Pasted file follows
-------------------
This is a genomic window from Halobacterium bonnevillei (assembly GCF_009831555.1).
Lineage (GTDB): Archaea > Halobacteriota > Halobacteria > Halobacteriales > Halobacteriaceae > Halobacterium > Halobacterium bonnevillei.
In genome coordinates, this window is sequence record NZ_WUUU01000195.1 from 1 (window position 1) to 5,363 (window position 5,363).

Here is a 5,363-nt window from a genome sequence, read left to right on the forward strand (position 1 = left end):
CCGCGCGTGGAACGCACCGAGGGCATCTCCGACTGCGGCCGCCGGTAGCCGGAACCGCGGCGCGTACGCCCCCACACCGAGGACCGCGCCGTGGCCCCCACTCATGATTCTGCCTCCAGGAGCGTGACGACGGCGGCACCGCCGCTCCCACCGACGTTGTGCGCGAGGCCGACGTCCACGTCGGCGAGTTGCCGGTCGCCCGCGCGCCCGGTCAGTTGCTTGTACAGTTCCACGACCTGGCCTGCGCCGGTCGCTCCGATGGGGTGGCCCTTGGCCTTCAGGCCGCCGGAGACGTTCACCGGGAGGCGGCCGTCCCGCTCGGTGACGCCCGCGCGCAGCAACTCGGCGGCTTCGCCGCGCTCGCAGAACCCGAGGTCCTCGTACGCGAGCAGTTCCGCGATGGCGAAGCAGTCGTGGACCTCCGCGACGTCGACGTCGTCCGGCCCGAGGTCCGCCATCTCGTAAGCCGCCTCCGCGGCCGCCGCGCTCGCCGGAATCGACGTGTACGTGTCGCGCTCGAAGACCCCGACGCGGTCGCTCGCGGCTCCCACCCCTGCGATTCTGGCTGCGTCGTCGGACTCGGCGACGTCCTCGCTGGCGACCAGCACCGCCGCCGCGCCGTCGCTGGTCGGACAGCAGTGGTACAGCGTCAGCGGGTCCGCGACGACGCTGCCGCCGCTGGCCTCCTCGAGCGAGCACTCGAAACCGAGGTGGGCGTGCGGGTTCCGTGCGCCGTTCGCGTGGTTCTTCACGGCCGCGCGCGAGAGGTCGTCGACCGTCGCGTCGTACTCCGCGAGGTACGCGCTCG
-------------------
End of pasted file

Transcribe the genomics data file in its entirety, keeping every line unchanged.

This is a genomic window from Halobacterium bonnevillei (assembly GCF_009831555.1).
Lineage (GTDB): Archaea > Halobacteriota > Halobacteria > Halobacteriales > Halobacteriaceae > Halobacterium > Halobacterium bonnevillei.
In genome coordinates, this window is sequence record NZ_WUUU01000195.1 from 1 (window position 1) to 5,363 (window position 5,363).

Here is a 5,363-nt window from a genome sequence, read left to right on the forward strand (position 1 = left end):
CCGCGCGTGGAACGCACCGAGGGCATCTCCGACTGCGGCCGCCGGTAGCCGGAACCGCGGCGCGTACGCCCCCACACCGAGGACCGCGCCGTGGCCCCCACTCATGATTCTGCCTCCAGGAGCGTGACGACGGCGGCACCGCCGCTCCCACCGACGTTGTGCGCGAGGCCGACGTCCACGTCGGCGAGTTGCCGGTCGCCCGCGCGCCCGGTCAGTTGCTTGTACAGTTCCACGACCTGGCCTGCGCCGGTCGCTCCGATGGGGTGGCCCTTGGCCTTCAGGCCGCCGGAGACGTTCACCGGGAGGCGGCCGTCCCGCTCGGTGACGCCCGCGCGCAGCAACTCGGCGGCTTCGCCGCGCTCGCAGAACCCGAGGTCCTCGTACGCGAGCAGTTCCGCGATGGCGAAGCAGTCGTGGACCTCCGCGACGTCGACGTCGTCCGGCCCGAGGTCCGCCATCTCGTAAGCCGCCTCCGCGGCCGCCGCGCTCGCCGGAATCGACGTGTACGTGTCGCGCTCGAAGACCCCGACGCGGTCGCTCGCGGCTCCCACCCCTGCGATTCTGGCTGCGTCGTCGGACTCGGCGACGTCCTCGCTGGCGACCAGCACCGCCGCCGCGCCGTCGCTGGTCGGACAGCAGTGGTACAGCGTCAGCGGGTCCGCGACGACGCTGCCGCCGCTGGCCTCCTCGAGCGAGCACTCGAAACCGAGGTGGGCGTGCGGGTTCCGTGCGCCGTTCGCGTGGTTCTTCACGGCCGCGCGCGAGAGGTCGTCGACCGTCGCGTCGTACTCCGCGAGGTACGCGCTCG